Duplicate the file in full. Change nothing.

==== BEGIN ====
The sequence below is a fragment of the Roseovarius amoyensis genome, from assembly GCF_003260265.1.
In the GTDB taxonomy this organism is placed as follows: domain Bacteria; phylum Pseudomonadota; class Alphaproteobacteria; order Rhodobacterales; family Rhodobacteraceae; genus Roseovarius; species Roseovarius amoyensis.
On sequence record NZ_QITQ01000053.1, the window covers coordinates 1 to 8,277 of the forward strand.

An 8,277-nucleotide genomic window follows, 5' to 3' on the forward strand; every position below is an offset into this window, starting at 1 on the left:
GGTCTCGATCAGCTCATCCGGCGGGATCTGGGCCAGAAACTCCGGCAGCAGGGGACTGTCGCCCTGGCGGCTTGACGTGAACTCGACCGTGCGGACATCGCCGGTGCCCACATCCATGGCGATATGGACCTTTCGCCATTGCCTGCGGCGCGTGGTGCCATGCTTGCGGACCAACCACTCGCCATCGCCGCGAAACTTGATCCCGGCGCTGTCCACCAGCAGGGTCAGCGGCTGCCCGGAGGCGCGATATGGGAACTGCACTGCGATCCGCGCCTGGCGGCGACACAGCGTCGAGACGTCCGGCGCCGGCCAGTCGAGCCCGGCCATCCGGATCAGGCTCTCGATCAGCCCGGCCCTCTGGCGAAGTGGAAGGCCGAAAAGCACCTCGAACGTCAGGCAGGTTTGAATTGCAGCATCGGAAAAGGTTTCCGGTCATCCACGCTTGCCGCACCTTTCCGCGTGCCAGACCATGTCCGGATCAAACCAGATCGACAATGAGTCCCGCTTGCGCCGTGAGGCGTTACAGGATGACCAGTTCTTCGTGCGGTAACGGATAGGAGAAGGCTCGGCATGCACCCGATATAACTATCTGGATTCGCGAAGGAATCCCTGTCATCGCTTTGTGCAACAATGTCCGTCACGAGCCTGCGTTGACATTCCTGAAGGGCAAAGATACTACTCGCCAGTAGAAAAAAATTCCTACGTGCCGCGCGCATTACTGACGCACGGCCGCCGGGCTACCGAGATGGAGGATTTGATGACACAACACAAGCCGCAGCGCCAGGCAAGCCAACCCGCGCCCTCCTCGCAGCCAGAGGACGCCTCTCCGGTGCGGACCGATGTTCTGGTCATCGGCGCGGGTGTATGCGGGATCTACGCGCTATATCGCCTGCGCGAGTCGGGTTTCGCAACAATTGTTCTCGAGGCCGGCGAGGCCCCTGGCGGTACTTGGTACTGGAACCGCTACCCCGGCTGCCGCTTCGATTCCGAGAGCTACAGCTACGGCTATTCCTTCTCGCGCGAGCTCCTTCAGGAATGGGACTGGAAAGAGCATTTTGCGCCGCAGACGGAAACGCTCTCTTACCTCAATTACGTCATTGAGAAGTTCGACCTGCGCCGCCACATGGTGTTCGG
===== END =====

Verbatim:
The sequence below is a fragment of the Roseovarius amoyensis genome, from assembly GCF_003260265.1.
In the GTDB taxonomy this organism is placed as follows: domain Bacteria; phylum Pseudomonadota; class Alphaproteobacteria; order Rhodobacterales; family Rhodobacteraceae; genus Roseovarius; species Roseovarius amoyensis.
On sequence record NZ_QITQ01000053.1, the window covers coordinates 1 to 8,277 of the forward strand.

An 8,277-nucleotide genomic window follows, 5' to 3' on the forward strand; every position below is an offset into this window, starting at 1 on the left:
GGTCTCGATCAGCTCATCCGGCGGGATCTGGGCCAGAAACTCCGGCAGCAGGGGACTGTCGCCCTGGCGGCTTGACGTGAACTCGACCGTGCGGACATCGCCGGTGCCCACATCCATGGCGATATGGACCTTTCGCCATTGCCTGCGGCGCGTGGTGCCATGCTTGCGGACCAACCACTCGCCATCGCCGCGAAACTTGATCCCGGCGCTGTCCACCAGCAGGGTCAGCGGCTGCCCGGAGGCGCGATATGGGAACTGCACTGCGATCCGCGCCTGGCGGCGACACAGCGTCGAGACGTCCGGCGCCGGCCAGTCGAGCCCGGCCATCCGGATCAGGCTCTCGATCAGCCCGGCCCTCTGGCGAAGTGGAAGGCCGAAAAGCACCTCGAACGTCAGGCAGGTTTGAATTGCAGCATCGGAAAAGGTTTCCGGTCATCCACGCTTGCCGCACCTTTCCGCGTGCCAGACCATGTCCGGATCAAACCAGATCGACAATGAGTCCCGCTTGCGCCGTGAGGCGTTACAGGATGACCAGTTCTTCGTGCGGTAACGGATAGGAGAAGGCTCGGCATGCACCCGATATAACTATCTGGATTCGCGAAGGAATCCCTGTCATCGCTTTGTGCAACAATGTCCGTCACGAGCCTGCGTTGACATTCCTGAAGGGCAAAGATACTACTCGCCAGTAGAAAAAAATTCCTACGTGCCGCGCGCATTACTGACGCACGGCCGCCGGGCTACCGAGATGGAGGATTTGATGACACAACACAAGCCGCAGCGCCAGGCAAGCCAACCCGCGCCCTCCTCGCAGCCAGAGGACGCCTCTCCGGTGCGGACCGATGTTCTGGTCATCGGCGCGGGTGTATGCGGGATCTACGCGCTATATCGCCTGCGCGAGTCGGGTTTCGCAACAATTGTTCTCGAGGCCGGCGAGGCCCCTGGCGGTACTTGGTACTGGAACCGCTACCCCGGCTGCCGCTTCGATTCCGAGAGCTACAGCTACGGCTATTCCTTCTCGCGCGAGCTCCTTCAGGAATGGGACTGGAAAGAGCATTTTGCGCCGCAGACGGAAACGCTCTCTTACCTCAATTACGTCATTGAGAAGTTCGACCTGCGCCGCCACATGGTGTTCGG